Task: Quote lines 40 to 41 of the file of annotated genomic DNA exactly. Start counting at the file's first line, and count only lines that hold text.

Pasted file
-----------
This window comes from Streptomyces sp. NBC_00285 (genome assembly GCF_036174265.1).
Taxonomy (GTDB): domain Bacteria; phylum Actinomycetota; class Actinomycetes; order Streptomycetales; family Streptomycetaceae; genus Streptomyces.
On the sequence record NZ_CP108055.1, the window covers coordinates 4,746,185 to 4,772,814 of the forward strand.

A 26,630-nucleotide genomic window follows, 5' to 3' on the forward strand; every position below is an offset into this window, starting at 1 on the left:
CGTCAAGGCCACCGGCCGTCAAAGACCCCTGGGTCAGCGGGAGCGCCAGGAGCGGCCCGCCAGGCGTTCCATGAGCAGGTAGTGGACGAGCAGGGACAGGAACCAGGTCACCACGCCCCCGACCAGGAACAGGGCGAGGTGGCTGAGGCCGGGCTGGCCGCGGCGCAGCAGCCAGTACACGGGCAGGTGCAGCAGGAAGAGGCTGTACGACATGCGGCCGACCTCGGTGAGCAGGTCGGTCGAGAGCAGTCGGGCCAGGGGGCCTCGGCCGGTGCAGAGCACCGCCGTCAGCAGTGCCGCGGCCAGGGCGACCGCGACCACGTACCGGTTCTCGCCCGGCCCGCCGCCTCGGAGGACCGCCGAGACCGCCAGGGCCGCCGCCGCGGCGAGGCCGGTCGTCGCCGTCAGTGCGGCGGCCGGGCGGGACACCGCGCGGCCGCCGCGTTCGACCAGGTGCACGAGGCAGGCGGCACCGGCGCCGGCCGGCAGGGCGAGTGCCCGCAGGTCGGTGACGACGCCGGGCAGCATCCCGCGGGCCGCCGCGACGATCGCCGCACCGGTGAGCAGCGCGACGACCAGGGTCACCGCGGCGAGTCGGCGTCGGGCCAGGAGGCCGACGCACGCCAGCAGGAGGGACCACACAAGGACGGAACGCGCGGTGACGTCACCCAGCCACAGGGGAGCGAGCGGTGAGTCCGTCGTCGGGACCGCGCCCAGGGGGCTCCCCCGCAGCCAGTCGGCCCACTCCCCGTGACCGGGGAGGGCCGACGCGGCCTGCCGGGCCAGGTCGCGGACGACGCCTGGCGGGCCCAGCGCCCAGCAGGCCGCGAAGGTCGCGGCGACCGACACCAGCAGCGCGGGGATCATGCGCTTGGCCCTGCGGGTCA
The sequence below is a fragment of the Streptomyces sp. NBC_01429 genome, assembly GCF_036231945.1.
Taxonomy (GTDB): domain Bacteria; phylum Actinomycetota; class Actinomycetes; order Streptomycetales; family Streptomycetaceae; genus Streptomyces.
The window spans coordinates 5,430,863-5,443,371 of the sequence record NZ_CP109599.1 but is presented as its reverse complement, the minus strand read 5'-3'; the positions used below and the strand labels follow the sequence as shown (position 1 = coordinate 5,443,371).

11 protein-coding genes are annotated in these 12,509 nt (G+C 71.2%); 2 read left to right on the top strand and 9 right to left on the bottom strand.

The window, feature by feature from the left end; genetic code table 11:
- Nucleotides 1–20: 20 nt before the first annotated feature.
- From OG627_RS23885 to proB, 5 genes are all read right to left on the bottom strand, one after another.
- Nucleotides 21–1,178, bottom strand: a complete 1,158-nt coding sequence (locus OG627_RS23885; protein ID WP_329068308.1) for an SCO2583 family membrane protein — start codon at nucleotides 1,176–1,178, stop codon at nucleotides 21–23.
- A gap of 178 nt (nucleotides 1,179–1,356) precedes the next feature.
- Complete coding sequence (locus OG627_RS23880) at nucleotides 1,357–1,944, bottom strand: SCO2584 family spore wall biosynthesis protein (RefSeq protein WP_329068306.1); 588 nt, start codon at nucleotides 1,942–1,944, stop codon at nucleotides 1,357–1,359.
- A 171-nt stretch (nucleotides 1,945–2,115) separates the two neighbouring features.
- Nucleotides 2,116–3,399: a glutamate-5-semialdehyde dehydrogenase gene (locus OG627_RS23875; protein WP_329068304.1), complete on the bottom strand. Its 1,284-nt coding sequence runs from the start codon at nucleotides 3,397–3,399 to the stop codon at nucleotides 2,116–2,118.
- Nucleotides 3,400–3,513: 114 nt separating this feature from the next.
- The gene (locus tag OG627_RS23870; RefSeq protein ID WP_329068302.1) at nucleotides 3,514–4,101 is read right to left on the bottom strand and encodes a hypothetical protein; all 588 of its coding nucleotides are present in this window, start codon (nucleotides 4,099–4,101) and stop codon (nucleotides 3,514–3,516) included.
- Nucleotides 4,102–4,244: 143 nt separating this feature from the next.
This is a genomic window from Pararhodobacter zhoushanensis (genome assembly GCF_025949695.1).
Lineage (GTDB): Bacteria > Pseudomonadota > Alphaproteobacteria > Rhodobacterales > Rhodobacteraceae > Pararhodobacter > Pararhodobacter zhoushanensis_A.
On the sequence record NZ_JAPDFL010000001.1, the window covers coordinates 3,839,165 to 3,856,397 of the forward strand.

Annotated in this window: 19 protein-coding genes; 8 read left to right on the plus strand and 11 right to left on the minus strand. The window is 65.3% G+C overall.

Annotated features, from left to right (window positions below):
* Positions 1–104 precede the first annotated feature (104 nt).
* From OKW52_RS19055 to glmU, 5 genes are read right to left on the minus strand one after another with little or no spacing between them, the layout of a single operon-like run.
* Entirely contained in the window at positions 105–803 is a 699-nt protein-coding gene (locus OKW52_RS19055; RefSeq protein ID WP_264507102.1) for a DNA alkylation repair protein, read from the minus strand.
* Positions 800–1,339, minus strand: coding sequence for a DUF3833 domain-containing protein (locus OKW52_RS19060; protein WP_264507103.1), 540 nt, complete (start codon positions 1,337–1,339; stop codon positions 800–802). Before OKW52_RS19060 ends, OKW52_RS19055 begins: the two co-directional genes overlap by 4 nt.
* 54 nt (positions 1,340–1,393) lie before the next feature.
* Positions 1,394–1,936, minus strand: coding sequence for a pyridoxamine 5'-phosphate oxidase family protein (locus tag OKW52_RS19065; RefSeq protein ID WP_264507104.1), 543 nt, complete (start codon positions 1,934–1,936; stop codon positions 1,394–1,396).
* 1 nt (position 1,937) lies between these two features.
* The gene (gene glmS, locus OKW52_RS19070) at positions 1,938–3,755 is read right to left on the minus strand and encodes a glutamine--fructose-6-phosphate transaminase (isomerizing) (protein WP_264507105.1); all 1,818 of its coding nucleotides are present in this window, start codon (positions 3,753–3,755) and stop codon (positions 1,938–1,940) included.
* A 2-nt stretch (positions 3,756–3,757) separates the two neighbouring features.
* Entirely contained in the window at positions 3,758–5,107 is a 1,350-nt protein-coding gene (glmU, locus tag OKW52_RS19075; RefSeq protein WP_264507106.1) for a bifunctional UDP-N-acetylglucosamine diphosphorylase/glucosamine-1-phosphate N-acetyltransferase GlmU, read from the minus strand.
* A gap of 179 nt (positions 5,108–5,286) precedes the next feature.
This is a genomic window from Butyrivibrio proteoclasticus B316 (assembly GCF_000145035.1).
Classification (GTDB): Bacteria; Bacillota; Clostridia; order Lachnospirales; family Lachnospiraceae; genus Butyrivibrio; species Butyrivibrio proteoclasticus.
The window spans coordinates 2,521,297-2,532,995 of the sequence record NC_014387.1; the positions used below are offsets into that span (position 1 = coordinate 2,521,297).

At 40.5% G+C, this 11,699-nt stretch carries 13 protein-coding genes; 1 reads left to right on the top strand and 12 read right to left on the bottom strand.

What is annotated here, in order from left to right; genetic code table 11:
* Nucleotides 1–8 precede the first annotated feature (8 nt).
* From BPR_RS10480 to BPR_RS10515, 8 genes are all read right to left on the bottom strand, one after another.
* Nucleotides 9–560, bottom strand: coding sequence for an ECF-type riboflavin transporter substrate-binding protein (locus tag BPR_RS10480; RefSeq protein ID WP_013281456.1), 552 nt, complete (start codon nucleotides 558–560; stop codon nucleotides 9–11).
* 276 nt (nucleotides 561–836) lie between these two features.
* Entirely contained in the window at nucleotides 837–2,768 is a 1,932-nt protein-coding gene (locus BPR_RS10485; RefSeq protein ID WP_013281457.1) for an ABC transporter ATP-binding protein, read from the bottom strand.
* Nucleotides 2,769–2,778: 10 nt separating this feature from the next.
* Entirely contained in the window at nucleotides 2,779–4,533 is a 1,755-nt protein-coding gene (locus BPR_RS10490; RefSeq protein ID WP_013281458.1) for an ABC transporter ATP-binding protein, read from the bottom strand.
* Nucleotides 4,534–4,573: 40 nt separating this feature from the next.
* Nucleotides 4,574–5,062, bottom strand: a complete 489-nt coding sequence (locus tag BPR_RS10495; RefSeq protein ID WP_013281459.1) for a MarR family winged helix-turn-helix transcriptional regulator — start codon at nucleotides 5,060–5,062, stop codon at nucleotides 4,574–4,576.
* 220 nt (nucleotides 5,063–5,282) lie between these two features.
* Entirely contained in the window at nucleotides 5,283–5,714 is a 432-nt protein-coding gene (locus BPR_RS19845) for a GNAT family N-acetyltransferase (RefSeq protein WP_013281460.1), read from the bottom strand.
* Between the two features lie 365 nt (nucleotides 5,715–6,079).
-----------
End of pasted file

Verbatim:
At 40.5% G+C, this 11,699-nt stretch carries 13 protein-coding genes; 1 reads left to right on the top strand and 12 read right to left on the bottom strand.

What is annotated here, in order from left to right; genetic code table 11: